Examples Of Authentic Literacy

1403 Words 6 Pages
References
Duke, N., Purcell-Gates, V., Hall, L., & Tower, C. (2006). Authentic Literacy Activities for Developing Comprehension and Writing. The Reading Teacher, 344-355. doi:10.1598/rt.60.4.4
The article discusses authentic literacy activities in the classroom replicate and reflect literacy activities that occur in people 's lives outside of school and instructional contexts. A growing body of research supports use of such activities in teaching and learning. The authors elaborate on the definition of authentic literacy, describe supporting research and theory, and give examples of authentic literacy activities documented in a research study. They identify strategies teachers can use to implement these activities for reading and writing,
…show more content…
Such units improve students ' background knowledge when informational texts activate or build prior knowledge for fictional texts on the same topic, vocabulary when they provide opportunities to encounter the same word or group of conceptually related words in a variety of different texts, and motivation when they offer multiple entry points suited to individual preferences for fictional or informational texts. The two texts on the same topic offer multiple perspectives on a single subject?affective and objective points of view?that can broaden students ' understanding when they are compared and contrasted by teachers aware of the possibilities and risks of intertextuality. Informational and fictional picture books read with longer informational books and novels enrich older students ' engagement. They create scaffolds for readers at a variety of different levels and help build the contextual knowledge necessary for working with longer texts. Examples of upper grade units that contain fictional and informational picture books are included. This article was used to validate the literacy theory that I identify …show more content…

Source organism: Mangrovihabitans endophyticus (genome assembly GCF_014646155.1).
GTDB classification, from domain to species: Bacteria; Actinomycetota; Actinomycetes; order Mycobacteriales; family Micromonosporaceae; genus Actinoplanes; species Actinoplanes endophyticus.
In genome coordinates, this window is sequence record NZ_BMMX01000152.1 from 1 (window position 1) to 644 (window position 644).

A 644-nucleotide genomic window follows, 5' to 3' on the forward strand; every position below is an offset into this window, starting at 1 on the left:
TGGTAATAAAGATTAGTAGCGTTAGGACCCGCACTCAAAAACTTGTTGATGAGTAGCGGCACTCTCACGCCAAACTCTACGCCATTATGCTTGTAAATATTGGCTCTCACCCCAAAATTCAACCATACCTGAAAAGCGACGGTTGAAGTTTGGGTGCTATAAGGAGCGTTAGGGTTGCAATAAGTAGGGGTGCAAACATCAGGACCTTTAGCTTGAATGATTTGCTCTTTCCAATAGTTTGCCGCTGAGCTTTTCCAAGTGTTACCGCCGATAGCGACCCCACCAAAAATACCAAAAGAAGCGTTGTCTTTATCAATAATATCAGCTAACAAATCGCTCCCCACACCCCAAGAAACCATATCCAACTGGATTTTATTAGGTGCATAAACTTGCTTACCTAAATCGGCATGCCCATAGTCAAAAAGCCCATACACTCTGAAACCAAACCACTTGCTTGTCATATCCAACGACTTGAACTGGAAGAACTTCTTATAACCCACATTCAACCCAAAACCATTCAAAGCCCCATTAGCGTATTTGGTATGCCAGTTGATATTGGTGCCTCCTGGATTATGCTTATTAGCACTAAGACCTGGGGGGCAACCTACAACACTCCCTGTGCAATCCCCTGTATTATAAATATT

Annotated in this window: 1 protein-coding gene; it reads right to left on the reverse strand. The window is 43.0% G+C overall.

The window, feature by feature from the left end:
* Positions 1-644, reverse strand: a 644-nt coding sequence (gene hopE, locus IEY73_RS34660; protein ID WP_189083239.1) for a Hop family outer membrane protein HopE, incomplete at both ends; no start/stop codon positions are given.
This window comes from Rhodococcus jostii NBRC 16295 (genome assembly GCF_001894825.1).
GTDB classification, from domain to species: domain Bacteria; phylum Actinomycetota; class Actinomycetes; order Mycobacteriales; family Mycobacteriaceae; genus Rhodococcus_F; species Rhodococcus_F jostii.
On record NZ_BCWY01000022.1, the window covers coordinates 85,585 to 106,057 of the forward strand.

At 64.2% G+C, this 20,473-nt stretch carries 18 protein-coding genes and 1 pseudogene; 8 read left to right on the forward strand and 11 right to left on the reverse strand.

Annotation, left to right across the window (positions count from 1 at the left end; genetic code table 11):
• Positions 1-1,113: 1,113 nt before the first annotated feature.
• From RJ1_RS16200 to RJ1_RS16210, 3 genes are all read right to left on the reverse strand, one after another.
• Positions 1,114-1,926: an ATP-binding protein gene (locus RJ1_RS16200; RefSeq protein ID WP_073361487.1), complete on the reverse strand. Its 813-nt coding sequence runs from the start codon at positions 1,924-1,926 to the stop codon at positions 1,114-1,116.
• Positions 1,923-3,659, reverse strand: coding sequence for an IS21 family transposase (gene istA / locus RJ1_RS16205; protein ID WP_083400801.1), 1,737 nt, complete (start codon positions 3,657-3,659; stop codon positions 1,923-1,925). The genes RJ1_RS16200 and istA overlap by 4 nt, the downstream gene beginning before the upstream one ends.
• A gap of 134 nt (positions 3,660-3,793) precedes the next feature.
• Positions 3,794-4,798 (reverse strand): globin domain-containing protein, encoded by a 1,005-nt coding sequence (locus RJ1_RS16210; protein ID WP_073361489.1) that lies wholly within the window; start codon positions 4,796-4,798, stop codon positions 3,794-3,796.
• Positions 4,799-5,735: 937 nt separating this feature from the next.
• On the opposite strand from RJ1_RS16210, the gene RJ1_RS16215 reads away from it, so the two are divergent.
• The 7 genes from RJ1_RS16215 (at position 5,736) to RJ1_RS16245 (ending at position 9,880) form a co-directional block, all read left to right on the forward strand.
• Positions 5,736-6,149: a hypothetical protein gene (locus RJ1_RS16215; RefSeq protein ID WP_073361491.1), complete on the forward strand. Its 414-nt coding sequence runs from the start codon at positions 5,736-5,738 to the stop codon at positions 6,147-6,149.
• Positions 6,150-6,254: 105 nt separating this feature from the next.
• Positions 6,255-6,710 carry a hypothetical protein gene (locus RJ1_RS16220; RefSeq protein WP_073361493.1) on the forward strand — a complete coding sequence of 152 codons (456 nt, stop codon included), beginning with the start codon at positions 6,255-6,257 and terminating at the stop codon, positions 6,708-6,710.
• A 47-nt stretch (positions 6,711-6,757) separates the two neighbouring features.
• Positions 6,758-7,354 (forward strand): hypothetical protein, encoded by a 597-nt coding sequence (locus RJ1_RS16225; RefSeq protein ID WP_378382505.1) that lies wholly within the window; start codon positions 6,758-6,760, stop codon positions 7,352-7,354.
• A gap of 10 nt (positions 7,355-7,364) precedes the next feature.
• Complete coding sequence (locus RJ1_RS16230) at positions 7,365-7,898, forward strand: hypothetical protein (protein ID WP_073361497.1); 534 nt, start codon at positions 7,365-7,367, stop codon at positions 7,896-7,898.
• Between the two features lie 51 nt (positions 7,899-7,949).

In this article, the authors present two levels of integration that teachers may use as a starting point. The first level, writing without revision, can be worked into mathematics instruction quickly and readily. The second level, writing with revision, may take more time but enables teachers to connect the writing process more fully with mathematics instruction. Six examples are provided, including student work, in which teachers have successfully attended to the goals of both writing and mathematics. The suggested writing without revision strategy was applied to the creation of the elementary curriculum

Related Documents